Shuldiner, preeminent affordable and public housing expert, brings extensive
national experience to
YONKERS, NY — The City of Yonkers Municipal Housing Authority (MHA) this week announced the hiring of one of the nation’s foremost
experts in the field of public housing as its new Executive Director. Joseph
Shuldiner, onetime Assistant Secretary of the U.S. Department of Housing and
Urban Development (HUD) and former director of public housing in the three
largest cities in the country, joins the agency at a time of profound
Mr. Shuldiner comes to
MHA directly from the private sector where, as principal of Jospeh Shuldiner
& Associates, Inc., he was the program manager of the widely successful
Duneland Village/Jackson Park HOPE VI redevelopment effort in
invaluable to shepherding
project, MHA officials said.
Shuldiner is one of the top people anywhere in the field of public housing and
we are truly fortunate to have landed him as our new Executive Director,”
remarked MHA Chairman Donald Christopher. “The breadth of work to be done here
in Yonkers when it comes to transforming our housing stock, which is some of
the oldest public housing in the country, would be overwhelming to anyone else
but Joe—that’s why he’s the best man for the job. The thousands of families who
depend on MHA will immediately benefit from his experience.”
Yonkers Mayor Phil Amicone also hailed Shuldiner’s hiring saying, “Public
Yonkers is entering a new era as we begin
work on the $180 million Ashburton Avenue urban redevelopment project.
There is literally no one who is more qualified or better equipped to handle
the job more than Joseph Shuldiner.”
Prior to his stint as a
private consultant, Mr. Shuldiner held some of the highest profile and most
demanding public housing positions in the nation.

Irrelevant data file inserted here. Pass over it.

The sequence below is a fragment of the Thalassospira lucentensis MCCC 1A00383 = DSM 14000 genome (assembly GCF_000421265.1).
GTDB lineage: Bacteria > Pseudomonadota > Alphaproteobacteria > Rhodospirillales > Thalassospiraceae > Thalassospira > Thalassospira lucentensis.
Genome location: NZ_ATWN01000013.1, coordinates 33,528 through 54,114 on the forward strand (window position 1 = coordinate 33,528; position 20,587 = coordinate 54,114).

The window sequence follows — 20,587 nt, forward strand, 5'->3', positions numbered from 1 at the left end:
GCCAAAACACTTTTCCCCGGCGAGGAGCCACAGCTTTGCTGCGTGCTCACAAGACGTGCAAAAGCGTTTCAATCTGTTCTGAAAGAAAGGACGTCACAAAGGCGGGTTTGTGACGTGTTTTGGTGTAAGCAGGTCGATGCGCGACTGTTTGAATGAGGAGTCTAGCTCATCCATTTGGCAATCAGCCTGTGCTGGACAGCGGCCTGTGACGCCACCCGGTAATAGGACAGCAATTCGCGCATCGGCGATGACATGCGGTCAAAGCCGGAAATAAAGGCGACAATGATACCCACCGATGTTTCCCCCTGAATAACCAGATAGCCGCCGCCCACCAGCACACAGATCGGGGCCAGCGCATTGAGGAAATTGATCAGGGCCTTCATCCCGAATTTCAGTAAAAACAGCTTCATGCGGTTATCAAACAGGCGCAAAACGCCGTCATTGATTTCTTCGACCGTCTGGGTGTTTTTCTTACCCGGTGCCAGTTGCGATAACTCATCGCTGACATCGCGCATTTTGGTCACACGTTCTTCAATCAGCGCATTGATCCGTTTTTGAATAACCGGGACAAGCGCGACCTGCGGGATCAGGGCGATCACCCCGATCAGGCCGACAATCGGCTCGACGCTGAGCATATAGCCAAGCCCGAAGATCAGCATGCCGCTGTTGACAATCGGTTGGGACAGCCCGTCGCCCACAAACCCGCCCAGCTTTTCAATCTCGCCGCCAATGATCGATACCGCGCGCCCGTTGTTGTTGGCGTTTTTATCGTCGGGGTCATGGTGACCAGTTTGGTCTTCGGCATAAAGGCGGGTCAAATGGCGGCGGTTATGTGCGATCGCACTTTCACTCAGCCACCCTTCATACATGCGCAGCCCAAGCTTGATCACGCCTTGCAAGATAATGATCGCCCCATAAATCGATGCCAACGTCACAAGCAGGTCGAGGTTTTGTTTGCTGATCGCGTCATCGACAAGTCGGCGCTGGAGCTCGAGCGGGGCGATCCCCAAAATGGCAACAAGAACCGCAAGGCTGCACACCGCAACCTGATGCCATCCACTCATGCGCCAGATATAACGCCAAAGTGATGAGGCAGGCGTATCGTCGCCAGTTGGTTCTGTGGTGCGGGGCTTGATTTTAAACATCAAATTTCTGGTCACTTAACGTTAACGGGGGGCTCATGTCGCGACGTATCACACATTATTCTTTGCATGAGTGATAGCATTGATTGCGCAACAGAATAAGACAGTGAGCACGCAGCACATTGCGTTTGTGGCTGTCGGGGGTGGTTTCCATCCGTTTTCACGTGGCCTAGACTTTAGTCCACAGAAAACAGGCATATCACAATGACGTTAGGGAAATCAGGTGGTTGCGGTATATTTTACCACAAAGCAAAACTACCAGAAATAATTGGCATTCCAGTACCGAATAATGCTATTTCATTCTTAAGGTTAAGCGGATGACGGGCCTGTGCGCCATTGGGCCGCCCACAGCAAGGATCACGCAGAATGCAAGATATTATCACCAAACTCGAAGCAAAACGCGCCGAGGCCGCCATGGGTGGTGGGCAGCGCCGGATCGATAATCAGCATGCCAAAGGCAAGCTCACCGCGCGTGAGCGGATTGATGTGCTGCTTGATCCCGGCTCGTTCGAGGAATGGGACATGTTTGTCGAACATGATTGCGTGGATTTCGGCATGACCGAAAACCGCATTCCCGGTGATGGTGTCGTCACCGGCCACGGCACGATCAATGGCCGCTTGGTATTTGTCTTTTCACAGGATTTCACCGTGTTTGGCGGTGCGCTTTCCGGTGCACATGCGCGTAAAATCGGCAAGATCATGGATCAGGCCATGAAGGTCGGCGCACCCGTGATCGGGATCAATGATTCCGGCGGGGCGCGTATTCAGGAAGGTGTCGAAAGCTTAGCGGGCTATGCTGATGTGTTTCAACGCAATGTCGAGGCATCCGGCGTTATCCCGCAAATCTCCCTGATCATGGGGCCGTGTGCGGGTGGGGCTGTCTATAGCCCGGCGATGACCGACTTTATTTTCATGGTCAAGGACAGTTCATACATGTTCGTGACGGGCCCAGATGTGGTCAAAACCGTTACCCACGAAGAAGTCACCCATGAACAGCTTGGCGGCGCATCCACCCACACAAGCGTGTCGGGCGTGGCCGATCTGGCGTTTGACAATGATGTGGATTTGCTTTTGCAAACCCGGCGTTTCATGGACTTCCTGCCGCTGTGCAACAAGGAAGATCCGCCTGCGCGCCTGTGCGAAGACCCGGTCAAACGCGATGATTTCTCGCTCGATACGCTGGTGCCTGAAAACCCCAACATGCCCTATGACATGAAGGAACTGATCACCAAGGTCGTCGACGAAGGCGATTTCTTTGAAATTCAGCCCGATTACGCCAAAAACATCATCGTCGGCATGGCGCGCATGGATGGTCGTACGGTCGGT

In 1993, he was appointed by President Clinton as Assistant Secretary of Public
and Indian Housing at HUD where he was responsible for a Section 8 Program that
provided housing assistance to 2.8 million low income households at an annual
cost in excess of $15 billion.
When the federal government took over the Chicago Housing Authority (CHA) in
1995, Mr. Shuldiner was appointed to spearhead its recovery effort. During his
four years as head of CHA, he completely transformed one of the most troubled
housing agencies in the country, guiding it out of federal control and back
into the hands of the City of
Prior to his federal
appointment, Mr. Shuldiner served a three-year tenure as Executive Director of
the Housing Authority of the City of
HACLA was also moved off of the federal government’s list of “troubled
agencies” and remade into one of the most respected and fiscally sound
municipal public housing authorities.
Before joining HACLA, Mr.
Shuldiner worked for more than a decade in various capacities with the City of
authority in the country with 184,000 apartments and 60,000 Section 8
certificates. He would eventually lead the New York City Housing Authority as
its General Manager where he managed a staff of more than 15,000 and an annual
budget of more than $1 billion. In 1985, he was honored by the Fund for the
Mr. Shuldiner holds a
Bachelor of Arts degree from
School of Law. He was selected for a fellowship to attend
Program for Senior Executives of State and Local Governments.
Shuldiner, 61 years old and a
Westchester County resident, officially began his
duties as Executive Director at MHA on January 31 and will earn an annual
salary of $165,000. He replaces retiring executive director Peter Smith who
served 33 years with distinction at the authority.
The Yonkers Municipal
Housing Authority is the second largest public housing authority in the New
York City Metropolitan Area, covering 19 separate developments with 2,579
Conventional Public Housing apartments throughout the city. Its Section 8
Program has 1,850 apartments leased with 780 private landlords. MHA is
presently overseeing a $180 million urban redevelopment of the city’s
million federal HOPE VI revitalization grant for
safe and sanitary housing for eligible families and to provide opportunities
and promote self-sufficiency and economic independence for its participants.
SOURCE: Yonkers City Hall